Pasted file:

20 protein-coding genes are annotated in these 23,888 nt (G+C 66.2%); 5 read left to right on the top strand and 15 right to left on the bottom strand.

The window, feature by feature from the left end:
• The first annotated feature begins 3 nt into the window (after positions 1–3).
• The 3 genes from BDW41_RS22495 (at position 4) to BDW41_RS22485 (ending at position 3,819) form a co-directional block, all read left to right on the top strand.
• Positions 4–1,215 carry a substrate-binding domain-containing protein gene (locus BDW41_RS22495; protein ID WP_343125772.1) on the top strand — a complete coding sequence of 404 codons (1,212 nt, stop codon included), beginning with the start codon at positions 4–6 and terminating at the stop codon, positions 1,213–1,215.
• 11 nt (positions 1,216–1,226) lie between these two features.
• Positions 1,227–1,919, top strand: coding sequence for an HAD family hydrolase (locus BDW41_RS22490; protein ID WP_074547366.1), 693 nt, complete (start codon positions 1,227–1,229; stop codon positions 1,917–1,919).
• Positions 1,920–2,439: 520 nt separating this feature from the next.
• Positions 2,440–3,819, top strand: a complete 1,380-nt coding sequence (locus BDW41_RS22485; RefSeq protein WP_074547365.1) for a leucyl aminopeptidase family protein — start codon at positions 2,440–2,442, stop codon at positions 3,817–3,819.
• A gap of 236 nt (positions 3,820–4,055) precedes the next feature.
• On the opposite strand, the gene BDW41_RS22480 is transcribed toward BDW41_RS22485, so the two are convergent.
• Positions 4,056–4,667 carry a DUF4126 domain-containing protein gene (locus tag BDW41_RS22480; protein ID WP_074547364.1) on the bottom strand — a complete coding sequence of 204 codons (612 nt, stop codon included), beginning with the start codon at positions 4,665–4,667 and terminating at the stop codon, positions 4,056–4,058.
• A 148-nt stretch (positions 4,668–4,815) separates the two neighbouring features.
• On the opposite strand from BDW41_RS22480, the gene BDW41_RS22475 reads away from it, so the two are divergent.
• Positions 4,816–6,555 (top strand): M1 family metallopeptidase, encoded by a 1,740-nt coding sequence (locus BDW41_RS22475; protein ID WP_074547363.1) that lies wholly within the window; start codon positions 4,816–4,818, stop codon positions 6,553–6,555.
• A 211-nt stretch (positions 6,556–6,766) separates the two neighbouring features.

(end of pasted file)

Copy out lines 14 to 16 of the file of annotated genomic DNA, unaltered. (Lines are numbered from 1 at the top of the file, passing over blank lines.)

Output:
• On the opposite strand from BDW41_RS22480, the gene BDW41_RS22475 reads away from it, so the two are divergent.
• Positions 4,816–6,555 (top strand): M1 family metallopeptidase, encoded by a 1,740-nt coding sequence (locus BDW41_RS22475; protein ID WP_074547363.1) that lies wholly within the window; start codon positions 4,816–4,818, stop codon positions 6,553–6,555.
• A 211-nt stretch (positions 6,556–6,766) separates the two neighbouring features.